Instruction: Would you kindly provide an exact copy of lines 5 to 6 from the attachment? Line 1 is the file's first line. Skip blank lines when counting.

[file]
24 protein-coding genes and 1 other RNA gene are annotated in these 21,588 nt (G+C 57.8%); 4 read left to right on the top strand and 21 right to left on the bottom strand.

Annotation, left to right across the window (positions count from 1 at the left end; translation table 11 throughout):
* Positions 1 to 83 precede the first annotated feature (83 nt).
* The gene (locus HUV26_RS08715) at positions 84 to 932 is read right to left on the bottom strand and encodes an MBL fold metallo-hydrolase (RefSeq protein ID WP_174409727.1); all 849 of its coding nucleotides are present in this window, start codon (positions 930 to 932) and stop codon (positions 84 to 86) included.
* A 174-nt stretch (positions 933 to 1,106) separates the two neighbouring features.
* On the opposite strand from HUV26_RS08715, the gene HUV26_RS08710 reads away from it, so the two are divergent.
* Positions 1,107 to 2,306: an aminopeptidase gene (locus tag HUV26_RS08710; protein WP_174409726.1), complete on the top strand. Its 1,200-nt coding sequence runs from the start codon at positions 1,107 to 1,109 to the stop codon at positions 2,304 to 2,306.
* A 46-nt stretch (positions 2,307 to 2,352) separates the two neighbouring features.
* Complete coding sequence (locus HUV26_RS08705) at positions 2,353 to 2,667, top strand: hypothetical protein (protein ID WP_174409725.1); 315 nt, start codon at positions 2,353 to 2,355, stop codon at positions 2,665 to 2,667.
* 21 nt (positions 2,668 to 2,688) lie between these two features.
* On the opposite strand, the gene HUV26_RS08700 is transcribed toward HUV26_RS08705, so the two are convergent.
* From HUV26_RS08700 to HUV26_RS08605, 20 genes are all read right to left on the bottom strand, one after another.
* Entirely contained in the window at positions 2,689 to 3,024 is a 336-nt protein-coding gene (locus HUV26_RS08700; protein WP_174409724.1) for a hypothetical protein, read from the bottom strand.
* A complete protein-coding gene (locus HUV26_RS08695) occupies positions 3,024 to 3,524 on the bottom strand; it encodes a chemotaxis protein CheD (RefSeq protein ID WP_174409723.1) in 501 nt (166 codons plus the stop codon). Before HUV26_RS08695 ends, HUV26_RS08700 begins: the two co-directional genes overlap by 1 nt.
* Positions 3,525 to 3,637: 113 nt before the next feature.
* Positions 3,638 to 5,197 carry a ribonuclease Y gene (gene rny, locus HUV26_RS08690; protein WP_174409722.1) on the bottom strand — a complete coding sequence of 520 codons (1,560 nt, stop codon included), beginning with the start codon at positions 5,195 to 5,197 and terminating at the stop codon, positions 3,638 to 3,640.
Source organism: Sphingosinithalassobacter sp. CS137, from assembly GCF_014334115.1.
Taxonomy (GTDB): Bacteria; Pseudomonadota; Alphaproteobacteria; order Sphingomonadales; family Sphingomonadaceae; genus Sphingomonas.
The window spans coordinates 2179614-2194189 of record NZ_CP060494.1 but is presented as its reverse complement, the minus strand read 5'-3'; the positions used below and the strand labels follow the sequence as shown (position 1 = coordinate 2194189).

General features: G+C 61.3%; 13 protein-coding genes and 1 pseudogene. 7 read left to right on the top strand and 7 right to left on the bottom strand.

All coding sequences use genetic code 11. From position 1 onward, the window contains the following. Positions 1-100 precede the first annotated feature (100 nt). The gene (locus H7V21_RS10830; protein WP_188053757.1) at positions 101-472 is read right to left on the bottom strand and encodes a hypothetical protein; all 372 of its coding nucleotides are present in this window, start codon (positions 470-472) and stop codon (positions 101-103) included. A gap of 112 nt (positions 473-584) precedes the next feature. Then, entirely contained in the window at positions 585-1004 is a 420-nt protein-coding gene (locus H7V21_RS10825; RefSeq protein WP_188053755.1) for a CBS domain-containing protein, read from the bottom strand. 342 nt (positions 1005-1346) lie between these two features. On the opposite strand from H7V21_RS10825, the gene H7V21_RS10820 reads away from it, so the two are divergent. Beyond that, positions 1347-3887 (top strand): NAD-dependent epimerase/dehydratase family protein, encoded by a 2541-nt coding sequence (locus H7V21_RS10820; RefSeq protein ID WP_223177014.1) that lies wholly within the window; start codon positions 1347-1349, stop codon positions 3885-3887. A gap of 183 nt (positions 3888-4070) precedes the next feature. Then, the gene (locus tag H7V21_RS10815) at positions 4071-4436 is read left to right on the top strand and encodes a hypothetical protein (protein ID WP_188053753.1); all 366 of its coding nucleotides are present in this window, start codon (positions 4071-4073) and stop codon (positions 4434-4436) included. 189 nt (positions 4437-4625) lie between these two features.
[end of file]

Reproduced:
* A 174-nt stretch (positions 933 to 1,106) separates the two neighbouring features.
* On the opposite strand from HUV26_RS08715, the gene HUV26_RS08710 reads away from it, so the two are divergent.